One of the world’s most robust tech industries is the mobile app sector. Today, the vast majority of apps work for either Apple iOS or Google’s Android iOS. According to Forbes, there are over 8.9 million apps available on various platforms, with Google Play holding the most at just over 3.04 million downloadable options.
The focus for mobile app developers is gaming. Analysts predict that gamers in the future will be using handheld devices—including smartphones. Globe News Wire forecasts that the industry will be worth close to $340 billion by the year 2030, thanks to advances in network connections and the availability of smartphones.
The Modern Push Toward Casual & Accessible Titles
But it’s not only competitive video gamers who are leading the charge for mobile gaming. For example, casino gamers are some of the most active players in the world, focusing on titles like slots and poker. The latter, and specifically Texas Hold’em, has been one of the world’s most popular digital games since moving online in the early 2000s.
Along with helpful guides to learn the basics, poker players can find mobile apps that let them play table games and tournaments remotely. Back in the day, online poker sites offering Texas Hold’em were some of the first websites launched in the mid-1990s. In fact, Texas Hold’em was one of the very first games offered in Apple’s original 2008 App Store launch (more on this below).
Along with casino titles like poker, casual games like Wordle and Fruit Ninja have helped push mobile gaming to the forefront. Poker takes a bit of practice, but word games like Wordle and slide games like Fruit Ninja are simple enough that anyone can join in on the action.
‘There’s an App for That’
In 2007, Steve Jobs catapulted Apple into the stratosphere with the release of the original iPhone. Along with a superior operating system and ergonomic, attractive hardware, Jobs wanted to revolutionize what a handheld smartphone could do—starting with its software.
One year after the iPhone’s release, Apple launched the App Store. The original store offered 500 applications but soon began to onboard new apps as developers scrambled for recognition and downloads. At the time, Jobs offered a software kit developer, which would help new companies format their latest projects for iOS.
The App Store achieved huge success for a variety of reasons. First, its release coincided with the rollout of 3G networks. Second, it brought iPhone users a whole suite of free (and for-purchase) apps that couldn’t be found elsewhere. Lastly, and most importantly, it was the first project of its kind. Following its launch, other companies were left scrambling to build their own app store. By 2011, the word ‘app’ had become the buzz word of the year.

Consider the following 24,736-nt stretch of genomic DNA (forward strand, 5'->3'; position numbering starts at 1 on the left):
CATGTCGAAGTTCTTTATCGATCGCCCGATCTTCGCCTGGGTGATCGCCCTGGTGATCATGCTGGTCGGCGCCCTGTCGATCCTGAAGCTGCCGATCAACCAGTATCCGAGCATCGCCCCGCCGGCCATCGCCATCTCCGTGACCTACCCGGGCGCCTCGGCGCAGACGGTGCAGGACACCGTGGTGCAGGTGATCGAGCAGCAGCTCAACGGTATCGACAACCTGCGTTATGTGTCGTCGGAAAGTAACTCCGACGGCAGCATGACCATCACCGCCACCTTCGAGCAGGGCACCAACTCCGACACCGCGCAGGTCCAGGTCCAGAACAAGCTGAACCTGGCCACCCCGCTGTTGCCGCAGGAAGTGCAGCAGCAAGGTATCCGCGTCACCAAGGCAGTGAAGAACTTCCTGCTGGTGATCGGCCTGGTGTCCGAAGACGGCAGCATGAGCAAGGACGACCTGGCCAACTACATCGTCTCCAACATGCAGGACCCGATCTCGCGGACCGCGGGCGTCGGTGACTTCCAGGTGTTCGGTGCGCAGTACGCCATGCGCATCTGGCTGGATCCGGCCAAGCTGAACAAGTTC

Early Stars Steer App Development—and Microtransactions
As mentioned above, the world’s most popular apps today are mobile games. PUBG Mobile, a competitive multi-player online battle arena (MOBA), has 1.12 billion users. Meanwhile, casual titles like Candy Crush Saga and Subway Surfershave 1.73 billion and 2.0 billion users, respectively. But back in 2008, user interests were much more varied.
The top paid app downloads in the 2008 Apple App Store were Koi Pond, which let users tend and enjoy a peaceful Koi Pond. Next was Texas Hold’em, followed by Moto Chaser. In terms of free downloads, the focus was Pandora Radio, Facebook, and, farther down the list, Google Earth.
These early breakthroughs helped to steer interest in mobile app development. Clearly, there’s an ongoing interest in gaming and social media. But what else did the early Apple App Store innovate in terms of mobile technology and lifestyle? Over fifteen years after the launch of the digital marketplace, it seems one of its greatest legacies is in-game purchases.
In-game purchases (sometimes called microtransactions) are one way for mobile app developers to earn extra profit. Given Apple takes 30% of profits from developers who offer apps on their store, many companies tinkered with in-app purchases as a way to cut costs. While this practice isn’t only connected to Apple’s approach, the rise of in-app purchases has a clear connection to how Apple monetizes its app store.